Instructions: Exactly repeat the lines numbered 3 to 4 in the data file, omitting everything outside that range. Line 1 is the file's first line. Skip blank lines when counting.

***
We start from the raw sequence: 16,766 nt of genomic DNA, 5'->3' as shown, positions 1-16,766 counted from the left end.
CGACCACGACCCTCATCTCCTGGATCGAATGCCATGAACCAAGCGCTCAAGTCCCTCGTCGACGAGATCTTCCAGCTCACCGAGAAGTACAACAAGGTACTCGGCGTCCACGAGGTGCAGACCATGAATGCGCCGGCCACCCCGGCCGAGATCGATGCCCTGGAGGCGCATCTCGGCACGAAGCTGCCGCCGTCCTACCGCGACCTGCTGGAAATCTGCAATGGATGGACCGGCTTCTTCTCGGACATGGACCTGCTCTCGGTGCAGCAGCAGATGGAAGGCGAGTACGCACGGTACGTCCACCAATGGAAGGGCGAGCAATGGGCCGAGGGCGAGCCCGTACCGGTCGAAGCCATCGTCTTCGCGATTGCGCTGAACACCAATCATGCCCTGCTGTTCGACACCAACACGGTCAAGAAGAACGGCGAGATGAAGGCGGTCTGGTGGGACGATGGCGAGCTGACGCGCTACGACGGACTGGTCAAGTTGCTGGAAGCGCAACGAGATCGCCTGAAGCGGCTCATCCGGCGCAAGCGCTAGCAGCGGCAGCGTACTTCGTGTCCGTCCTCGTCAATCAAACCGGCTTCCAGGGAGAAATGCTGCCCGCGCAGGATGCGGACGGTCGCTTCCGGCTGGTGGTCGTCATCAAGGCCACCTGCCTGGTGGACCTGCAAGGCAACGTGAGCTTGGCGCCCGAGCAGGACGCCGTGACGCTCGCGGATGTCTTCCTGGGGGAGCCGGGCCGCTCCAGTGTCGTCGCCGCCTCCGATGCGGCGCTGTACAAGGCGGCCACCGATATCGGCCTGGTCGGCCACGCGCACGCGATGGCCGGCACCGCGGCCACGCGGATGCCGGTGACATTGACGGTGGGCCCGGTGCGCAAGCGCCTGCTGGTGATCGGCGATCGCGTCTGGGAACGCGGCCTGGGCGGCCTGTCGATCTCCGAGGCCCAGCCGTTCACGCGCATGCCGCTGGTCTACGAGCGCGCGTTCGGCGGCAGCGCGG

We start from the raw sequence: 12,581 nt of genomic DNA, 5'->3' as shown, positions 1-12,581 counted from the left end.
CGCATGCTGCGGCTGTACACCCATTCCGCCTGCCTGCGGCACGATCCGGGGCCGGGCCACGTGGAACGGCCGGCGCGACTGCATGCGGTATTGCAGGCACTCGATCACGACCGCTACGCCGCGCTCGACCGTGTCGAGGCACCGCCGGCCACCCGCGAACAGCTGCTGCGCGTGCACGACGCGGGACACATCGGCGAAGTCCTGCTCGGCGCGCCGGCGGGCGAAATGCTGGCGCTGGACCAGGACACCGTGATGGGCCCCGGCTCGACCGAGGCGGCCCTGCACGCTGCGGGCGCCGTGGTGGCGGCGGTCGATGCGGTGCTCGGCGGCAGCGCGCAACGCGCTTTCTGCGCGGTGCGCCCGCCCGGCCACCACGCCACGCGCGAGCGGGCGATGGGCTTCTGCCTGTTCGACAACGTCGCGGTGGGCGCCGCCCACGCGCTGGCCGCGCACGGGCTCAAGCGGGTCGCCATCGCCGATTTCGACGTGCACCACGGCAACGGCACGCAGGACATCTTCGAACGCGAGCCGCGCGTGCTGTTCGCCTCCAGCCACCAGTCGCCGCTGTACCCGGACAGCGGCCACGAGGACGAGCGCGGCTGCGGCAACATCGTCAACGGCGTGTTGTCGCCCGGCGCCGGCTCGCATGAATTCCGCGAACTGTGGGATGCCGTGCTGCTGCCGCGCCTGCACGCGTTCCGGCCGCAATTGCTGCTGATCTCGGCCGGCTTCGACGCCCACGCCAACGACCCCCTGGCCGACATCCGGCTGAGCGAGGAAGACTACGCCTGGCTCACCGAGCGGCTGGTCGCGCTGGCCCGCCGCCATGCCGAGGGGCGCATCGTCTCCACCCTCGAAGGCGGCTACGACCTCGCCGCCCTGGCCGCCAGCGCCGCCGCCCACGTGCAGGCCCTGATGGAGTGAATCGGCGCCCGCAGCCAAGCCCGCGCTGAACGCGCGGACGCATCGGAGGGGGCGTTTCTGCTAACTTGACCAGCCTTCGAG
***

We start from the raw sequence: 12,581 nt of genomic DNA, 5'->3' as shown, positions 1-12,581 counted from the left end.
CGCATGCTGCGGCTGTACACCCATTCCGCCTGCCTGCGGCACGATCCGGGGCCGGGCCACGTGGAACGGCCGGCGCGACTGCATGCGGTATTGCAGGCACTCGATCACGACCGCTACGCCGCGCTCGACCGTGTCGAGGCACCGCCGGCCACCCGCGAACAGCTGCTGCGCGTGCACGACGCGGGACACATCGGCGAAGTCCTGCTCGGCGCGCCGGCGGGCGAAATGCTGGCGCTGGACCAGGACACCGTGATGGGCCCCGGCTCGACCGAGGCGGCCCTGCACGCTGCGGGCGCCGTGGTGGCGGCGGTCGATGCGGTGCTCGGCGGCAGCGCGCAACGCGCTTTCTGCGCGGTGCGCCCGCCCGGCCACCACGCCACGCGCGAGCGGGCGATGGGCTTCTGCCTGTTCGACAACGTCGCGGTGGGCGCCGCCCACGCGCTGGCCGCGCACGGGCTCAAGCGGGTCGCCATCGCCGATTTCGACGTGCACCACGGCAACGGCACGCAGGACATCTTCGAACGCGAGCCGCGCGTGCTGTTCGCCTCCAGCCACCAGTCGCCGCTGTACCCGGACAGCGGCCACGAGGACGAGCGCGGCTGCGGCAACATCGTCAACGGCGTGTTGTCGCCCGGCGCCGGCTCGCATGAATTCCGCGAACTGTGGGATGCCGTGCTGCTGCCGCGCCTGCACGCGTTCCGGCCGCAATTGCTGCTGATCTCGGCCGGCTTCGACGCCCACGCCAACGACCCCCTGGCCGACATCCGGCTGAGCGAGGAAGACTACGCCTGGCTCACCGAGCGGCTGGTCGCGCTGGCCCGCCGCCATGCCGAGGGGCGCATCGTCTCCACCCTCGAAGGCGGCTACGACCTCGCCGCCCTGGCCGCCAGCGCCGCCGCCCACGTGCAGGCCCTGATGGAGTGAATCGGCGCCCGCAGCCAAGCCCGCGCTGAACGCGCGGACGCATCGGAGGGGGCGTTTCTGCTAACTTGACCAGCCTTCGAG